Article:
deciding, that First Amendment claims were actionable under Bivens. See
Ashcroft v. Iqbal, 556 U.S. 662, 675 (2009). However, the Second Circuit
has not recognized a Bivens action sounding in the First Amendment.
Zielinski v. DeFreest, 12 CIV. 1160 JPO, 2013 WL 4838833, at *9 (S.D.N.Y.
Sept. 10, 2013).
In determining whether plaintiff’s claims should be cognizable in a
Bivens action, the court must consider: (1) whether an alternative process
exists as “a convincing reason for the Judicial Branch to refrain from
providing a new and freestanding remedy in damages;” and in the absence
of such an alternative process, (2) whether special factors counsel
hesitation before authorizing a new kind of federal litigation. Wilkie v.
Robbins, 551 U.S. 537, 538 (2007). In making this determination, courts
must consider all “relevant policy determinations made by the Congress.”
Bush v. Lucas, 462 U.S. 367, 373 (1983).
The Internal Revenue Code does not provide a sufficiently
comprehensive scheme to preclude damages against defendants. While
the Internal Revenue Code does allow an applicant for tax exempt status
to challenge an adverse decision, 26 U.S.C. §§ 7248–49, it provides no
damages remedy except where the IRS wrongfully collects taxes. 26 U.S.C.
§ 7433. This is not the key inquiry, but it is illustrative. Indeed, while the
IRS is overseen by the Treasury Inspector General for Tax Administration
as well as the Office of Taxpayer Advocate, Norcal Tea Party Patriots v.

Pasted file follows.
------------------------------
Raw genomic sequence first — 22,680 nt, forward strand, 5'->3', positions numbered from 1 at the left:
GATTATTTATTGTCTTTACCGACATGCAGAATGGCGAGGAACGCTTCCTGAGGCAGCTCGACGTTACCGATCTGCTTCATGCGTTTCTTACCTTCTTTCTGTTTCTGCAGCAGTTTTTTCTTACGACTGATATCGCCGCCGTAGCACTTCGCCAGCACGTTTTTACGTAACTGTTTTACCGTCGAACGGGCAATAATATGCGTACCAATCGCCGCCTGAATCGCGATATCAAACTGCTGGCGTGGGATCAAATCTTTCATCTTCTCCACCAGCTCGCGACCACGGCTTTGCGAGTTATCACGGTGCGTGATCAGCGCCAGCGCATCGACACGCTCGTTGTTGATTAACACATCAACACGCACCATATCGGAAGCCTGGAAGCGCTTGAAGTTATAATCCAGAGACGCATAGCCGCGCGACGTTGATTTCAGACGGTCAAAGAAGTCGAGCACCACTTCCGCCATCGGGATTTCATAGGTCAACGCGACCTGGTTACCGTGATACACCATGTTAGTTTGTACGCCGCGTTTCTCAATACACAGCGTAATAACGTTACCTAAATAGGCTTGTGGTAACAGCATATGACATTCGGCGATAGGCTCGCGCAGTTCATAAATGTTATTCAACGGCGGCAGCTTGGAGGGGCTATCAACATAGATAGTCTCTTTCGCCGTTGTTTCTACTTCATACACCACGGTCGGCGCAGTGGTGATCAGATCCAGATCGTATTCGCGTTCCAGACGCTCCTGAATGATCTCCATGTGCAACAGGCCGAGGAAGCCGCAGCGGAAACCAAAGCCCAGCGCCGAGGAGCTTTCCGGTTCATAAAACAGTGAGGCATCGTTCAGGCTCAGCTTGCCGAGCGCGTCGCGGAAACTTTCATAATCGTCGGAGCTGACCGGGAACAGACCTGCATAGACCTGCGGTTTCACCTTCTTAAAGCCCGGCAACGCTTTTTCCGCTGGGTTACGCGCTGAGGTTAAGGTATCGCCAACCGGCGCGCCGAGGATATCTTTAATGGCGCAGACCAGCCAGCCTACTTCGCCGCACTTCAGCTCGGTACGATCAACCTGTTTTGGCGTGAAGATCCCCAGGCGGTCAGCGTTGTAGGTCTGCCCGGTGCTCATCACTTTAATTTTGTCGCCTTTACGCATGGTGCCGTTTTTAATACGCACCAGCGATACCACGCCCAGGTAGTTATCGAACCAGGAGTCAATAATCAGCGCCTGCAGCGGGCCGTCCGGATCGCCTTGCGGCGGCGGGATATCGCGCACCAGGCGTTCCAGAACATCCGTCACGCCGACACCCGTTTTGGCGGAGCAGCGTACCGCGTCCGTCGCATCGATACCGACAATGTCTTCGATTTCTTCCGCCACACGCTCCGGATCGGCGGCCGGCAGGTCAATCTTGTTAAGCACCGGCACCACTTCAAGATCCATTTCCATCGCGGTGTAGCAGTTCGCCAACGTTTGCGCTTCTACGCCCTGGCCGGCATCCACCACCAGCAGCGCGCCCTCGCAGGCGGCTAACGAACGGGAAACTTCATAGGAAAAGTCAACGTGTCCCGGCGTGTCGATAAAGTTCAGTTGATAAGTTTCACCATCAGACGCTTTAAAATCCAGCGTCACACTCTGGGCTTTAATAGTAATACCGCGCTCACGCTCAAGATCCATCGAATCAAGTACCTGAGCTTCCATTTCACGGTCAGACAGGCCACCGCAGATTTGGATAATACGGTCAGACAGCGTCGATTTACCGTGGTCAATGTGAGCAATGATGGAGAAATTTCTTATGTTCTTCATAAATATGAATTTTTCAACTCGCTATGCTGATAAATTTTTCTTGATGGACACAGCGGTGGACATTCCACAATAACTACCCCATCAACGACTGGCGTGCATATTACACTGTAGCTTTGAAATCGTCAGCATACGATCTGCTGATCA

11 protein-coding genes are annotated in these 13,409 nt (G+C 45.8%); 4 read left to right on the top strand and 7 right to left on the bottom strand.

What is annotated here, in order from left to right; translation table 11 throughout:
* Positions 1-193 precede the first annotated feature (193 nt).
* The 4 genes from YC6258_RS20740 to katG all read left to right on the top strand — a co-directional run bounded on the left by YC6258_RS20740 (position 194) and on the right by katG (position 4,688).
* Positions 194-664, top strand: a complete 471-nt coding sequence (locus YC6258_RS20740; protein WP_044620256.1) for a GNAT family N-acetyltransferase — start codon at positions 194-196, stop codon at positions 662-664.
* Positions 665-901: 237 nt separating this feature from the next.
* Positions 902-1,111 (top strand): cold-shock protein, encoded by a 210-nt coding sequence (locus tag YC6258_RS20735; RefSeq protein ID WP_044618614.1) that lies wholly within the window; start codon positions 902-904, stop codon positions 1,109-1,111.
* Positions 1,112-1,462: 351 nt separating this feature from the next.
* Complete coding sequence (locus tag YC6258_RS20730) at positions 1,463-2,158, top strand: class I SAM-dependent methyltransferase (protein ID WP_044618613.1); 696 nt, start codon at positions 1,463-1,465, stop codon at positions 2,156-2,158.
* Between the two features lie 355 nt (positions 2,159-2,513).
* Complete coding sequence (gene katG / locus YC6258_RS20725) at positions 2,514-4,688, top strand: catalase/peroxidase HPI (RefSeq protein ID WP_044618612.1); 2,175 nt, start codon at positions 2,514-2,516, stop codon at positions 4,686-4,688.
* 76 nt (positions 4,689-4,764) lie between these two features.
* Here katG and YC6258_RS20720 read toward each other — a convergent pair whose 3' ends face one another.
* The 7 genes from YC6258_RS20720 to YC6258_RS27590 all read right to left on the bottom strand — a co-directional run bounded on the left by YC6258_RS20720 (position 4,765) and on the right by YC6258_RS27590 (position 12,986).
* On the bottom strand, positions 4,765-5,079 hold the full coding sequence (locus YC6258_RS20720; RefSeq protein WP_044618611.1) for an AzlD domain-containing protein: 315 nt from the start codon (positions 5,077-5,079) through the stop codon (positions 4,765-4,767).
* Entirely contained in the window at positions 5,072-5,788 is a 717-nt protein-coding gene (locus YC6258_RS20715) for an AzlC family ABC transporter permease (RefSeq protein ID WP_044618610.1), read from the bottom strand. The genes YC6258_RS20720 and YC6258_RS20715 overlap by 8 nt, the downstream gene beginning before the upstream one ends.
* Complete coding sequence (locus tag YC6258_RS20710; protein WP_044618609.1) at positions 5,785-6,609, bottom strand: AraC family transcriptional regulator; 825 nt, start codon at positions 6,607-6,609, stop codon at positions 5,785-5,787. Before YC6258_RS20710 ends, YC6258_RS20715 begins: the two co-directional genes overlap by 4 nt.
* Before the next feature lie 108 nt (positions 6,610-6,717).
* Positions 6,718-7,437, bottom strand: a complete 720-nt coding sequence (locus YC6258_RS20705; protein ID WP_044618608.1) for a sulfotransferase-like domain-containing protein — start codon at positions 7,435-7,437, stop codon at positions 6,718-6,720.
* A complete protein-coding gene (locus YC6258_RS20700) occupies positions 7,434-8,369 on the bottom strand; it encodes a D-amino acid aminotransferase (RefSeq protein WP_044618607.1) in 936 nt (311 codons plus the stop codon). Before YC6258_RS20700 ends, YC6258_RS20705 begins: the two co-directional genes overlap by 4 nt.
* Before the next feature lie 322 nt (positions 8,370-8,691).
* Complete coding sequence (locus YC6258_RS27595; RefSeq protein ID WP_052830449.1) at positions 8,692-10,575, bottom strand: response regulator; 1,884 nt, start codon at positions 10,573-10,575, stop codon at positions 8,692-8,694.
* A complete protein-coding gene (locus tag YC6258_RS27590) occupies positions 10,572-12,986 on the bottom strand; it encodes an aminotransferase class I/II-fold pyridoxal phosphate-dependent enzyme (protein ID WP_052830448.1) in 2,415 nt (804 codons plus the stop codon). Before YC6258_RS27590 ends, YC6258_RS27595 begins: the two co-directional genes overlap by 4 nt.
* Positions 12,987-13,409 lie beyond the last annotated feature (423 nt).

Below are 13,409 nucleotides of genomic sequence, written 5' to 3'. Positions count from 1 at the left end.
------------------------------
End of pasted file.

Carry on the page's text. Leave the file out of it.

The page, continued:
- 10 -
I.R.S., No. 13-CV-341, 2014 WL 3547369, at * 6 (S.D. Ohio July 17, 2014),
these offices do not appear well positioned to assist taxpayers in
confronting the extraordinary type of conduct plaintiff alleges. The Office
of Taxpayer Advocate, while formed to “assist taxpayers resolving
problems with the Internal Revenue Service,” is meant to “propose
changes in the administrative practices of the Internal Revenue Service to
mitigate problems” and to “identify potential legislative changes which
may be appropriate to mitigate such problems.” 26 U.S.C.A. § 7803. It
does not appear to be equipped to remedy problems of retaliatory
investigation in individual cases. Special factors are also insufficient to
preclude plaintiff’s claims. While the legislative history of the Internal
Revenue Code indicates Congress’s desire to create a non-monetary
scheme to challenge IRS employee misconduct, Hudson Valley Black
Press, 409 F.3d at 112, Congress did not consider, nor could it have
considered, the scenario plaintiff has alleged.
In the instant case, plaintiff alleges that defendant Ashcroft is an
employee of the Internal Revenue Service and “the person responsible for
directing the IRS’ investigation of plaintiff.” FAC ¶ 3. Plaintiff claims that
defendant Ashcroft, with defendant Ryan, 2 issued more than 75